Last updateFri, 08 May 2020 6pm


The Jumpsuit Project: Life After Incarceration

default article imageWe are all given a name at birth. Sherrill Rolland had to fight to get his name back. This is his journey. This is his remarkable story that I had the opportunity to witness and learn from, in more ways than one.

On Jan. 29, the University hosted a visit with Rolland, a man who spent ten months in prison for someone else’s mistake. Lies, trust issues, openness towards individuals, proximity issues, and new habits throughout a day-to-day basis were just some new obstacles Rolland has said he faced.  I could not even imagine.

In 2013, Rolland was attending graduate classes when a warrant was set out for his arrest in Washington, D.C.  Rolland explained that for nine months he fought to prove his innocence.

In late October, his trial was conducted and ultimately resulted in him being found guilty, incarcerating him for a year and thirty days. With good behavior he was released after ten months. He later asked for a retrial, and faced a new challenge ahead of him.

Now he has a record. A record that should have been someone else’s consequence. He now had to explain himself. Rolland said, “It is an experience I cannot depress or hide…I then accepted this way of my life, and these are the hurdles I will face with a record.”

Even after exonerating his name, being granted a bill of innocence, obstacles were still present.

We all have qualities and hobbies that we are passionate about.  Being the expressive and independent person I am, I don’t even want to think about having that right taken away.  Rolland’s passion was art.

Rolland said that being incarcerated restricted his value system. He felt as if he no longer had “a sense of safety on campus” and questioned if he ”should even be [t]here.”

Rolland chose to look at his campus as his previous year of life. He looked at the campus as the jail itself, the Art Building as his cell and the studio as his block. But most significantly, Rolland chose to wear his orange jumpsuit around campus. Feeding off of reactions, saying, “It’s just enough for people to question their space with me in it.”

We all have a voice, that is meant to be heard, right?  Rolland no longer wanted his voice taken away.

He wanted to put the question out into the world of why, when a certain article of clothing is worn, reactions and opinions differ? He encouraged those involved, those around him, seeing him in the orange jumpsuit to take pictures and post. By giving himself back his name, rather than the “number he had become”, he had set out to make a change.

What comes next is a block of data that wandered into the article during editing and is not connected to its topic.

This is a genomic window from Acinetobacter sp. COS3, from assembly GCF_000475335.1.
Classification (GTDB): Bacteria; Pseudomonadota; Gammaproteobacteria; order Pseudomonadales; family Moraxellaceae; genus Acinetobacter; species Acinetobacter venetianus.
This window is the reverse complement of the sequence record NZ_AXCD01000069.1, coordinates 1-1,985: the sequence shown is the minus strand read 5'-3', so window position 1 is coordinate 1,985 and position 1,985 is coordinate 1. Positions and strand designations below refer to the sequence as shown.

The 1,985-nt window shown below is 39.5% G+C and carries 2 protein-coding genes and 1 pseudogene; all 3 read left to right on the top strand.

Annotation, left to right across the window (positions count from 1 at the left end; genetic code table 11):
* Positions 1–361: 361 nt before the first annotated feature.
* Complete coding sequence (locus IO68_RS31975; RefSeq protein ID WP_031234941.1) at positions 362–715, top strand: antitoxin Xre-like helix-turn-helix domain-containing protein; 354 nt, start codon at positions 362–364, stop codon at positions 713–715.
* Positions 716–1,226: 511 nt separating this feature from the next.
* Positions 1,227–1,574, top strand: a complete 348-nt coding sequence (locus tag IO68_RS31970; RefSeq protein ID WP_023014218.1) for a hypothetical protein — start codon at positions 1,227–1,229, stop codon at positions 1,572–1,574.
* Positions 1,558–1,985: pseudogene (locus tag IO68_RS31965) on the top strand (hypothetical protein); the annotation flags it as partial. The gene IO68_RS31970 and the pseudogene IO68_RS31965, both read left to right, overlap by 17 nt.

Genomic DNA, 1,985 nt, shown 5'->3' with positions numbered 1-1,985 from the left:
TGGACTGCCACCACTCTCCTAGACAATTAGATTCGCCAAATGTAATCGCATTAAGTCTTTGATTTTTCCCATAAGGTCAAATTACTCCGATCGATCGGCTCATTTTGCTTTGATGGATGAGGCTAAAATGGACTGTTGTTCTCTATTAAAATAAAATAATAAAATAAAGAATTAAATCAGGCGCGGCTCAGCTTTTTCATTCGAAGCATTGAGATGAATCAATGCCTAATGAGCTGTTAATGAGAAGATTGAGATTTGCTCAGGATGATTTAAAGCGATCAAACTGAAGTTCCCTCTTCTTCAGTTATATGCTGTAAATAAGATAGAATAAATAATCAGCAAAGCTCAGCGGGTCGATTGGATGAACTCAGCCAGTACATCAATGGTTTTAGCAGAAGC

The idea of life being taken away, undeserved consequences being thrust upon a victim, is unimaginable.  Rolland speaks of the way incarceration has changed his outlook on several aspects of life, in and out of prison. Regarding his cell mates and friends, he said, “I learned how to survive jail through them ... I was judging them wrong.” 

He explained they all have stories, just like the rest of us. And just like he said himself, “I did have the opportunity to never speak about this.”  This opened my eyes to the ignorance of stereotypes so many still possess.  Judgment is not necessary.

Rolland is aware that missed time cannot be repaid. It is evident that we don’t have time machines.  That every mistake cannot just be fixed by an apology. But, he believes that he is never alone, and that God is always with him. I can relate to his view, similarly, when hardships are met, I believe the   someone standing next to me, or watching over, even in the worst of times.

Rolland asked the audience many questions, which made individuals put themselves in his shoes. He ended the visit with saying, “We can come from the same neighborhood, but you wear the blue suit, and I wear the orange one.” 

Out of the entire two hour visit, that line spoke volumes to me.  The journey that this man was thrown into at such a young age is impossible not to sympathize with, but also incredibly inspired by.  I yearn to make a remote change one day, compared to the one he has.

Contact Information

The Outlook
Jules L. Plangere Jr. Center for Communication
and Instructional Technology (CCIT)
Room 260, 2nd floor

The Outlook
Monmouth University
400 Cedar Ave, West Long Branch, New Jersey

Phone: (732) 571-3481 | Fax: (732) 263-5151